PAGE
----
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Thursday, 26 May 2011

Are you any good?

You get strange reactions sometimes when people find out that you play guitar. "Are you any good?" is a common one; how are you supposed to answer that?  I used to get flustered and start saying, "Well, not really, I'm not too bad" and so on, until a friend told me that I should always say, "Absolutely fantastic!"  So I tried that, but it tends to bring conversations to a juddering halt. 

Playing in the Mason's Arms with Rich Simcock.
On one occasion when I was playing in a pub session and was the only guitarist among the musicians, a young lad said to me, "You're not very good, are you?"  So I held out my guitar and asked him to show me how it's done.  "I can't play!" he replied.  On another occasion, a woman told me that I wasn't as good as her son.  "Where can I see him play?" I asked.  "Oh, he only plays in his bedroom, but he's very good", she answered.  I have a vision of a long-haired youth sitting on his bed playing scales and solos with 100 notes per minute, but never actually getting a band together and going out and doing it.

Playing to an audience is what it's about.  I've known many singers and guitarists over the years, and I have noticed that the ones who don't perform in public, who only play for themselves at home, tend not to keep it up in the long run.  Sometimes they have been better than me, but it's not a question of skill.  By "play in public", I don't necessarily mean paid bookings; there are open mike nights, pub sessions, singarounds and folk clubs where people can play, or even just playing to your mates.  If you're serious about wanting to play, at some point you have to leave the comfort zone of your bedroom or kitchen.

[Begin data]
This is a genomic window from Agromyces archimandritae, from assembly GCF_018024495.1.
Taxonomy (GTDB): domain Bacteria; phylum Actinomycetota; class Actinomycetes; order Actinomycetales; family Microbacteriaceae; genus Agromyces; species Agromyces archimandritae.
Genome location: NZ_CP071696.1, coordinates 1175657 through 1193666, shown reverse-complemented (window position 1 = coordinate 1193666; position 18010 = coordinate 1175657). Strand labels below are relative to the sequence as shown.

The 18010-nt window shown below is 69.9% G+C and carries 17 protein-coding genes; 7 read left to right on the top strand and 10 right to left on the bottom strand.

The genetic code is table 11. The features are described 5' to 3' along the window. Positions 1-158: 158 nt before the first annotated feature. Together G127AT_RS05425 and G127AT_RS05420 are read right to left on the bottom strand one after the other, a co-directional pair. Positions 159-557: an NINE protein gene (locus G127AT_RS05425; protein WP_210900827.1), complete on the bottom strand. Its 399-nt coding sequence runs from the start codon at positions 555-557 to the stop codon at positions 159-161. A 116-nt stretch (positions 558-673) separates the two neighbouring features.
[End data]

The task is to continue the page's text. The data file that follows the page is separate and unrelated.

I don't let people like that young lad or the doting mum bother me; it would be easy to be offended, but what's the point?  At Whitby folk week, I once arrived at a pub early for a singaround and the juke box was still on.  I lifted my guitar out, noticed there was a really simple three-chord boy band song playing and strummed along to it.  In hushed tones the people at the next table said, "Look, he's playing along to the song on the juke box!"  At least, it made up for the critics!

3 comments:

  1. I think ANYONE who has the nerve to play in front of a real audience is a fantastic player!

    I've been learning guitar for nearly three years and I get flustered if a friend asks me to play something.

    Keep it up and ignore the ignorant rude people - you are ace!

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  2. A baronial endorsement! Thanks very much.

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  3. You are very welcome serf ;)

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